Heat stress modulated gastrointestinal barrier dysfunction: role of tight junctions and heat shock proteins

Avinash Gupta, Nishant Ranjan Chauhan, Daipayan Chowdhury, Ajeet Singh, Ramesh Chand Meena, Amitabha Chakrabarti, Shashi Bala Singh

Research output: Contribution to journalReview articlepeer-review

26 Scopus citations


Increased environmental temperature exerts a visible impact on an individual’s physiology. At the onset of heat stress, there is an increase in core body temperature which triggers peripheral vasodilation and sweating in an effort to dissipate the elevated body heat. The increase in peripheral circulation however reduces blood flow to the internal organs which are thus adversely affected. In particular, the gastrointestinal (GI) tract gets adversely affected during hyperthermia resulting in loosening of the tight junctions (TJs) that finally leads to higher intestinal permeability. At the cellular level, elevated levels of heat shock proteins (HSPs) induced in response to heat stress mediated cytoprotection by maintaining proper protein folding, releasing survival signals and preserving cytoskeleton integrity. Recent studies have indicated that HSPs play a crucial role in maintaining the localization of TJ proteins. Dietary supplements have also shown to have a positive effect on the maintenance of intestinal TJs. Therefore, it becomes imperative to understand the cellular, molecular and physiological alterations in response to heat stress in GI tract. In the present report, the effect of thermal stress on GI tract has been summarized. Specific role of HSPs along with mitogen activated protein (MAP) kinase signaling pathway in response to hyperthermia has also been discussed.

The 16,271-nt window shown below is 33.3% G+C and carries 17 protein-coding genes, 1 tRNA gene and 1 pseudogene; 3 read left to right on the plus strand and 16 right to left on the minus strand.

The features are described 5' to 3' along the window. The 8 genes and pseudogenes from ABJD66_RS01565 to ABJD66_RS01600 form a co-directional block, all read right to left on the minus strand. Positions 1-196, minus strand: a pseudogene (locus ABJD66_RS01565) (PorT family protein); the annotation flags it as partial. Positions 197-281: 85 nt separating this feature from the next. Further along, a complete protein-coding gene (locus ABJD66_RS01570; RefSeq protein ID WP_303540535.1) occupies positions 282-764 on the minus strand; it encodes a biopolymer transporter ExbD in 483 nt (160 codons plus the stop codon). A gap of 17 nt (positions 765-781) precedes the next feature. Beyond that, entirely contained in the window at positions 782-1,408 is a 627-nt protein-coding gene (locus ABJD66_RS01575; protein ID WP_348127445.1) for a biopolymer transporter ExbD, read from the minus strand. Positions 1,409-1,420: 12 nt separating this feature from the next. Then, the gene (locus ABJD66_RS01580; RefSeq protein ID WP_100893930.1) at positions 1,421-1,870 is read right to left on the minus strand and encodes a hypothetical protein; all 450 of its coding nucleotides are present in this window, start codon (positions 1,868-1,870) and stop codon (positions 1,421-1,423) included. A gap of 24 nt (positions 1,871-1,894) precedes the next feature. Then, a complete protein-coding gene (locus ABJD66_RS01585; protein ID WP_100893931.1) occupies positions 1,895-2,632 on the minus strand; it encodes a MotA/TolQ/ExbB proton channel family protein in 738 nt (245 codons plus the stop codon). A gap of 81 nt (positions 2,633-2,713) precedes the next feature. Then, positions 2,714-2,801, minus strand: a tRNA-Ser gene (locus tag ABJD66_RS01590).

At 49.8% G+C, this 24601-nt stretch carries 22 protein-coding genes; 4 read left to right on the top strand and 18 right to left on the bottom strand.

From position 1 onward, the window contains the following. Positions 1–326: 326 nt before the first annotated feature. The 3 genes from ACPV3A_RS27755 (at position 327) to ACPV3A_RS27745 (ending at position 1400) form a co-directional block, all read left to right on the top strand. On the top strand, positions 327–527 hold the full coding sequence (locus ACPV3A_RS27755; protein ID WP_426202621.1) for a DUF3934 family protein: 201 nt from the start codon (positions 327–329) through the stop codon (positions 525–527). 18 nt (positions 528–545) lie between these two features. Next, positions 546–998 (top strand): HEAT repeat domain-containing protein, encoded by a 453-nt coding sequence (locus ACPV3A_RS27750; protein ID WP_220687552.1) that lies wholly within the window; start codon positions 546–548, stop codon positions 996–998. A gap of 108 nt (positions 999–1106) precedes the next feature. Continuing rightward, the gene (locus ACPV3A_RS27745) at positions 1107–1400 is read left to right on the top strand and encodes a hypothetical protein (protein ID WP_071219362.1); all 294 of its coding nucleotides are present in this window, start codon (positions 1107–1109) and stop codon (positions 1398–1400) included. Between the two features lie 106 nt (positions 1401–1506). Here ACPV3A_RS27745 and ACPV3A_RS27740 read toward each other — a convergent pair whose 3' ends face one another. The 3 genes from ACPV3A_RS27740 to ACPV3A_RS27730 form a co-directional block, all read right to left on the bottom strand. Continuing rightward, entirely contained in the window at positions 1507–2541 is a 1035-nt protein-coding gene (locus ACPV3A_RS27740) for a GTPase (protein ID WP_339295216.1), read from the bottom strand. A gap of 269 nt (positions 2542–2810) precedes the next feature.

Original languageEnglish (US)
Pages (from-to)1315-1319
Number of pages5
JournalScandinavian Journal of Gastroenterology
Issue number12
StatePublished - Dec 2 2017
Externally publishedYes


  • Heat stress
  • gastrointestinal tract and MAP kinase
  • heat shock protein
  • hyperthermia
  • tight junction

ASJC Scopus subject areas

  • Gastroenterology


Dive into the research topics of 'Heat stress modulated gastrointestinal barrier dysfunction: role of tight junctions and heat shock proteins'. Together they form a unique fingerprint.

Cite this